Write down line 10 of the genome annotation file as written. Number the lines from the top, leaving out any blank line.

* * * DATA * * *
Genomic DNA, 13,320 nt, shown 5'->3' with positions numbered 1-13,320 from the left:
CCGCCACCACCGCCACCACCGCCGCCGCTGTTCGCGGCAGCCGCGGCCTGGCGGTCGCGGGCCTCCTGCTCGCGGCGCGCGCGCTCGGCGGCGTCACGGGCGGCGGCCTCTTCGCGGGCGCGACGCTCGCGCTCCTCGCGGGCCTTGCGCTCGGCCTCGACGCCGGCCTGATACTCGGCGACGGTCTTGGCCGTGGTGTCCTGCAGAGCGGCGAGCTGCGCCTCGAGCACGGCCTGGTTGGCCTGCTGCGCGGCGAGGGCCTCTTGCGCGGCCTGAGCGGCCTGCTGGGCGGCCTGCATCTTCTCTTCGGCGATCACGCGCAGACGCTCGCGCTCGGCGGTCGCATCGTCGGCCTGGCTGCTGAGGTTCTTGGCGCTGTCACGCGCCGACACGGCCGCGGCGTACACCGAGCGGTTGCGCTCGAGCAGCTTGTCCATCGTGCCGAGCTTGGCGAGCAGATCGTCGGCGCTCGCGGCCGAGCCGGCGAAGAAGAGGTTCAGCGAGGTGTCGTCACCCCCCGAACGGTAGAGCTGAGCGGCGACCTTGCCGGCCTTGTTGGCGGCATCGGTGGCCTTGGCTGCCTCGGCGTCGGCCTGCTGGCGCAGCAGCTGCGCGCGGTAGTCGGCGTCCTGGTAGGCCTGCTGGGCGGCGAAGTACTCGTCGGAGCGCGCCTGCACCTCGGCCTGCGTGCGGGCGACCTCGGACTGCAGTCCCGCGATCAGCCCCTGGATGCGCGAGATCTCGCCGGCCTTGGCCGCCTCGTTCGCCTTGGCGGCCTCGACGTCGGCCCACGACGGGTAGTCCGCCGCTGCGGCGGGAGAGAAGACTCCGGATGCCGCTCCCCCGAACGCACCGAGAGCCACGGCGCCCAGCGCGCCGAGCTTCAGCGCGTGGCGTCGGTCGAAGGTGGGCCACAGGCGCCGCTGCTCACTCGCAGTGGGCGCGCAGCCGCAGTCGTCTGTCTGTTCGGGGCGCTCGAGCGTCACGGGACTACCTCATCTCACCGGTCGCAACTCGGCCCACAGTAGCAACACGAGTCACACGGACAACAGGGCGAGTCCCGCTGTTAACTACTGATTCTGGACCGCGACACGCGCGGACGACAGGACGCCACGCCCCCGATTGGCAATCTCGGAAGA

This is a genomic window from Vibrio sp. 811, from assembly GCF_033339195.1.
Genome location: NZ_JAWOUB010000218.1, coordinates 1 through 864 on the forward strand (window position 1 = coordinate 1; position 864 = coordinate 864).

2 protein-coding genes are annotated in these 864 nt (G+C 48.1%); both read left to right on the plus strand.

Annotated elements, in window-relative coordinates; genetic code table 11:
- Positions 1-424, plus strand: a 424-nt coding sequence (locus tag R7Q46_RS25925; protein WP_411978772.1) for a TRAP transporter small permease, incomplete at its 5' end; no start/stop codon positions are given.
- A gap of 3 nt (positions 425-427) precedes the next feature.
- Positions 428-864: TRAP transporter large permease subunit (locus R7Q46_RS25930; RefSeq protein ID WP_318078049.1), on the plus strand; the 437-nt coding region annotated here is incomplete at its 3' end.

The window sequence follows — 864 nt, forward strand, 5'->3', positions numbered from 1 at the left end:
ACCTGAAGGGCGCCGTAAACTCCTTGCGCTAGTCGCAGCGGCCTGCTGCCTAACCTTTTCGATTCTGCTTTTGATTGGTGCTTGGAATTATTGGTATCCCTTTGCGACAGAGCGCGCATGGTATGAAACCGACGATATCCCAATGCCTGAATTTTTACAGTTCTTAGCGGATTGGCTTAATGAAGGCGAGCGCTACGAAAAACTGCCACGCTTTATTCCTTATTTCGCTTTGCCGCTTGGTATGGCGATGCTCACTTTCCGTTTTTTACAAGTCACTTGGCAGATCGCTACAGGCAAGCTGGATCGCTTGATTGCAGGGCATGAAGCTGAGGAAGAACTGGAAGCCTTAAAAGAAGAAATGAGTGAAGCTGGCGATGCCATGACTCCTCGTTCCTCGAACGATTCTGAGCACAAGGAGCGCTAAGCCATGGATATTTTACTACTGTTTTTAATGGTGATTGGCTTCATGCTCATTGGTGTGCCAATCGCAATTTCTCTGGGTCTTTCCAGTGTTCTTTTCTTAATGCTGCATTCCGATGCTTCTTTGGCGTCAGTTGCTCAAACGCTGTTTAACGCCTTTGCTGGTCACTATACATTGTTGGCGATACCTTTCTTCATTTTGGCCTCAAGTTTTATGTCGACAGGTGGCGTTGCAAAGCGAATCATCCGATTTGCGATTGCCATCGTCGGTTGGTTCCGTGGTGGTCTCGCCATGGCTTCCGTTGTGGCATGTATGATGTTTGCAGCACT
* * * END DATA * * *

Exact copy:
The window sequence follows — 864 nt, forward strand, 5'->3', positions numbered from 1 at the left end: